America’s Newest Oligopoly

Healthcare in the U.S. obtained a new designation in the last two decades, as hospital systems, third party payors, pharmacies, pharmacy benefit managers (“PBMs”), and the like all race for scale.  That designation is one of oligopoly.  Take a look at the stats below for supporting evidence:

 

Regulators tapped with ruling on issues of antitrust in relation to mergers are grappling with how big is too big and what does it mean for pricing in an already cartel-like, opaque market.  Walgreens and Aetna are currently awaiting the answer, as they try to close on their respective purchases of Rite Aid and Humana.

Competition Is For Suckers[1]

Healthcare as an industry always maintains its own idiosyncrasies.  We are, after all, talking about the system tasked with general maintenance and repair of our species.  Limited competition has been the model for decades, as education, apprenticeship, and licensing has restricted the supply of doctors, nurses, and radiology techs for years.  In previous generations, single shingle practitioners were the norm and hospitals were typically single location.  Increasingly, that is not the case.

Splash 4 Partners aggregated a rather non-exhaustive list of dental practice management transactions from 2007 through 2014 that totaled nearly 30.  In the last decade, more than 25 private equity firms have invested in dental practice management companies.

On the hospital side, Community Health Systems acquired Health Management Associates in 2014 to create the largest for-profit hospital chain in the U.S., with hospitals operating across 29 states [2].  Owning market share (patients, or covered lives, if you prefer) means greater negotiating power with the payors. 

Healthcare 2.0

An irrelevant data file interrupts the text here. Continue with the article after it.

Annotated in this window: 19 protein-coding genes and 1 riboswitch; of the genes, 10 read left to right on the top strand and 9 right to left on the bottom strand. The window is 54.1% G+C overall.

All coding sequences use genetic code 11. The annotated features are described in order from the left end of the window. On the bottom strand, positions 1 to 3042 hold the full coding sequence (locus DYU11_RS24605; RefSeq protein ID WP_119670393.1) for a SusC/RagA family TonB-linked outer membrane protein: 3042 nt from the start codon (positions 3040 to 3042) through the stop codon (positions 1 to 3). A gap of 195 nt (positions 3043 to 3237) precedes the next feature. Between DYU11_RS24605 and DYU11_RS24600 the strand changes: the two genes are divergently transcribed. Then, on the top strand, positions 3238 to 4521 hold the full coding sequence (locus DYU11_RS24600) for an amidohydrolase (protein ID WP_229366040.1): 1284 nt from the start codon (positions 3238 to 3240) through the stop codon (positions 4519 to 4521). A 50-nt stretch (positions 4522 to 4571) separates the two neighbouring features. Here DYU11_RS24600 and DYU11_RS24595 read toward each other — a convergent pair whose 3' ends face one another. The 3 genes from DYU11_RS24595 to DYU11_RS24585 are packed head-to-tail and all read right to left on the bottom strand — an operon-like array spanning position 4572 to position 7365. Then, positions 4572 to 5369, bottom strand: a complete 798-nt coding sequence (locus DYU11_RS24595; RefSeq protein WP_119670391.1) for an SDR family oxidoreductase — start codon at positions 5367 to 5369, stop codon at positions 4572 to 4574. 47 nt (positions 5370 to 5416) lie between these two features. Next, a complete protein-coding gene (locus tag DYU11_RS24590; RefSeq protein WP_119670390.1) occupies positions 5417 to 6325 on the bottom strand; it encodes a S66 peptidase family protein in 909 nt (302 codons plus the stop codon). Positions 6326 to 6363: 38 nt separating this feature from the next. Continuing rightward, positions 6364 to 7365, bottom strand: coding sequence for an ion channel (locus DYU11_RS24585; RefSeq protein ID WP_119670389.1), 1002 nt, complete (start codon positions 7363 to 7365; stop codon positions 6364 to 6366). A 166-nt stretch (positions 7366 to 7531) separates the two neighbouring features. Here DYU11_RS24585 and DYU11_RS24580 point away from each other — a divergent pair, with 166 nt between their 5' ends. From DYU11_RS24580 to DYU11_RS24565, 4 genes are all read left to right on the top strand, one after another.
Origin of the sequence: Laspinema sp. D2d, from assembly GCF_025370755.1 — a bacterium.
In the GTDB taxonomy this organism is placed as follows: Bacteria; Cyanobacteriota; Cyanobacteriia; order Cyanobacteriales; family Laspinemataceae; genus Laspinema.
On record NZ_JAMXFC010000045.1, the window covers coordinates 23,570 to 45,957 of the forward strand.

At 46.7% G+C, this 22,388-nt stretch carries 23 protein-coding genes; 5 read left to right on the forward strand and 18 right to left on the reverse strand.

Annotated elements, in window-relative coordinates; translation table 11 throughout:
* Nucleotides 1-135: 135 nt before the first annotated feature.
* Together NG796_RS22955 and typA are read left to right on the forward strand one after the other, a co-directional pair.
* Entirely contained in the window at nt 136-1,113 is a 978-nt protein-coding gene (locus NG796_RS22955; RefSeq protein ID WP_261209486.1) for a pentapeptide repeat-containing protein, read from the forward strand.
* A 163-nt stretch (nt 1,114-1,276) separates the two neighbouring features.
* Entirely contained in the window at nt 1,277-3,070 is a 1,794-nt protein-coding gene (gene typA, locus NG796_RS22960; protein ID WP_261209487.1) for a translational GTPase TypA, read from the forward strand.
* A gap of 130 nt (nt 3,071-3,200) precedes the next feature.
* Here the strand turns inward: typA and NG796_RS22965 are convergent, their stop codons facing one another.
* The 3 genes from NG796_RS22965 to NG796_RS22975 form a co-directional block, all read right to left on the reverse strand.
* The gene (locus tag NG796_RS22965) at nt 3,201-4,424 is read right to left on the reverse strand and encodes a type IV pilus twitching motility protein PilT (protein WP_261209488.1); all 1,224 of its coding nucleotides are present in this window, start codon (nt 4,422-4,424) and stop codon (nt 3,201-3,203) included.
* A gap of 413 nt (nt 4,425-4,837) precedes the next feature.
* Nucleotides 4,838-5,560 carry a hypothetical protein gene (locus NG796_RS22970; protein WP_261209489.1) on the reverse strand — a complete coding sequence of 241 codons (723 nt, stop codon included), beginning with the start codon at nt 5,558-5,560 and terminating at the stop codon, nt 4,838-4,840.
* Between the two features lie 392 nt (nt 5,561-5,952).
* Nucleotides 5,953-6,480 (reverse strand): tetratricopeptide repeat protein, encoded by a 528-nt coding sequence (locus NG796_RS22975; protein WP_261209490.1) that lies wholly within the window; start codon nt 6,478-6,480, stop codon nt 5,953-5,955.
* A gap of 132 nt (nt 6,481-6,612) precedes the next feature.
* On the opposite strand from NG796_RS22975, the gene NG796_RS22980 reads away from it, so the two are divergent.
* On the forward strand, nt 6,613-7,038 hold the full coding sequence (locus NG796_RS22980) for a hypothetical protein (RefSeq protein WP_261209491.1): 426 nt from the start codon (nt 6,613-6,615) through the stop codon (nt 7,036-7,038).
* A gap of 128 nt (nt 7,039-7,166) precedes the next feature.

Healthcare 2.0 is a thing and investors are actively putting capital to work to give birth to companies that will shape the future.  In 2014, more than $11.2 billion in venture capital backed over 907 healthcare deals according to CB Insights[3].  However, the bulk of the investment is not going to structurally upend the system and the clearly well entrenched players mentioned above.

For the most part, the entrepreneurs behind Healthcare 2.0 are building products and services that serve these well entrenched market participants.  No one can really blame them, because it is the old Willy Sutton move of B-lining it to where the money is.  iCare is striving to become the dominate cloud based electronic health record (“EHR") for sub-200 bed hospitals.  Kit Check provides hospital pharmacy inventory management systems.  HoneyInsured is one of several new online insurance brokers that help customers shop for insurance plans on the exchanges.  These new market entrants are offering significant improvements and/or differentiated solutions compared to their predecessors for sure.  Yet, they will not be changing the makeup of the industry participants anytime soon.

In fact, many large hospital systems, health insurers, and pharmacies are investing and supporting the escape velocity of these young, fast growing companies.  Kit Check is backed by Kaiser Permanente’s corporate venture fund, amongst others.  CVS just invested $5 million in the online health community, MyHealthTeams.  Horizon Healthcare Services, invested $3.7 million in Cota, a big data company focusing on oncology patients.  Cota sells data and analysis to pharmaceutical companies, oncology practices, and health insurers.

By now, I hope it is clear how competition in healthcare is not increasing even in the face of Healthcare 2.0.  Today, the remaining participants mostly fight over market share and who absorbs what cost. 

Market Relevance for Healthcare 2.0 Firms

In general, there are four ways Healthcare 2.0 firms can prove themselves to be relevant to the large and entrenched market participants.  Healthcare 2.0 companies can: